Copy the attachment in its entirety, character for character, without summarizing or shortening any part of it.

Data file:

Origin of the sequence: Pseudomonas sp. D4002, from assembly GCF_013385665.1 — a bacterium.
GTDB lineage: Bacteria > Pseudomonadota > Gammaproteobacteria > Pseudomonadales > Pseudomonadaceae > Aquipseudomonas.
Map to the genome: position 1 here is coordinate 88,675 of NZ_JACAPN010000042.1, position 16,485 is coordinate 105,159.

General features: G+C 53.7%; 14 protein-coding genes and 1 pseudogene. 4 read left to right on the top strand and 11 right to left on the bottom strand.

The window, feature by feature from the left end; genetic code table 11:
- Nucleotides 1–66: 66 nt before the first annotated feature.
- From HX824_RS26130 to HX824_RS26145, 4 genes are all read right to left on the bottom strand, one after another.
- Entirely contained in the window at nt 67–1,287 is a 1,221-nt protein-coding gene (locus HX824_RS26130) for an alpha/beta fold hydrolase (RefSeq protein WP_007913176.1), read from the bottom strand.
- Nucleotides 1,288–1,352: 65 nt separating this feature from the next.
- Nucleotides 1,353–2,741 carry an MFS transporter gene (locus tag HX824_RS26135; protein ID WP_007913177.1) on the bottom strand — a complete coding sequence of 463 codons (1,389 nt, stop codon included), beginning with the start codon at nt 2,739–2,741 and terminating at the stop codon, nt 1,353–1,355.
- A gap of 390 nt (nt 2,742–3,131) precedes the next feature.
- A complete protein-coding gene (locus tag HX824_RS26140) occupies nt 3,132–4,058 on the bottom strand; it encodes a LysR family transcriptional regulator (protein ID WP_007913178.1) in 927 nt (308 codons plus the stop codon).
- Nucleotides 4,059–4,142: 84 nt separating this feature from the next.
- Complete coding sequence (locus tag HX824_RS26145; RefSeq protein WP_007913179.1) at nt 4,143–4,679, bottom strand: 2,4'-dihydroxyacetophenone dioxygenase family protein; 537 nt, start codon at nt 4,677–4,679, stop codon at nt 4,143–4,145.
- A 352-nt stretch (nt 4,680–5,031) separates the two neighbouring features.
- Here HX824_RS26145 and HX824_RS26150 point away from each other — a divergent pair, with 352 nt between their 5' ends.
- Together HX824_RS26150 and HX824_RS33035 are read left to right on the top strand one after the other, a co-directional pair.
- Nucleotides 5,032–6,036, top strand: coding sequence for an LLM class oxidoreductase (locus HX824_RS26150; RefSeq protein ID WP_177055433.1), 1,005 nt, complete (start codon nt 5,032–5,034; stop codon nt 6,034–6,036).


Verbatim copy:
Origin of the sequence: Pseudomonas sp. D4002, from assembly GCF_013385665.1 — a bacterium.
GTDB lineage: Bacteria > Pseudomonadota > Gammaproteobacteria > Pseudomonadales > Pseudomonadaceae > Aquipseudomonas.
Map to the genome: position 1 here is coordinate 88,675 of NZ_JACAPN010000042.1, position 16,485 is coordinate 105,159.

General features: G+C 53.7%; 14 protein-coding genes and 1 pseudogene. 4 read left to right on the top strand and 11 right to left on the bottom strand.

The window, feature by feature from the left end; genetic code table 11:
- Nucleotides 1–66: 66 nt before the first annotated feature.
- From HX824_RS26130 to HX824_RS26145, 4 genes are all read right to left on the bottom strand, one after another.
- Entirely contained in the window at nt 67–1,287 is a 1,221-nt protein-coding gene (locus HX824_RS26130) for an alpha/beta fold hydrolase (RefSeq protein WP_007913176.1), read from the bottom strand.
- Nucleotides 1,288–1,352: 65 nt separating this feature from the next.
- Nucleotides 1,353–2,741 carry an MFS transporter gene (locus tag HX824_RS26135; protein ID WP_007913177.1) on the bottom strand — a complete coding sequence of 463 codons (1,389 nt, stop codon included), beginning with the start codon at nt 2,739–2,741 and terminating at the stop codon, nt 1,353–1,355.
- A gap of 390 nt (nt 2,742–3,131) precedes the next feature.
- A complete protein-coding gene (locus tag HX824_RS26140) occupies nt 3,132–4,058 on the bottom strand; it encodes a LysR family transcriptional regulator (protein ID WP_007913178.1) in 927 nt (308 codons plus the stop codon).
- Nucleotides 4,059–4,142: 84 nt separating this feature from the next.
- Complete coding sequence (locus tag HX824_RS26145; RefSeq protein WP_007913179.1) at nt 4,143–4,679, bottom strand: 2,4'-dihydroxyacetophenone dioxygenase family protein; 537 nt, start codon at nt 4,677–4,679, stop codon at nt 4,143–4,145.
- A 352-nt stretch (nt 4,680–5,031) separates the two neighbouring features.
- Here HX824_RS26145 and HX824_RS26150 point away from each other — a divergent pair, with 352 nt between their 5' ends.
- Together HX824_RS26150 and HX824_RS33035 are read left to right on the top strand one after the other, a co-directional pair.
- Nucleotides 5,032–6,036, top strand: coding sequence for an LLM class oxidoreductase (locus HX824_RS26150; RefSeq protein ID WP_177055433.1), 1,005 nt, complete (start codon nt 5,032–5,034; stop codon nt 6,034–6,036).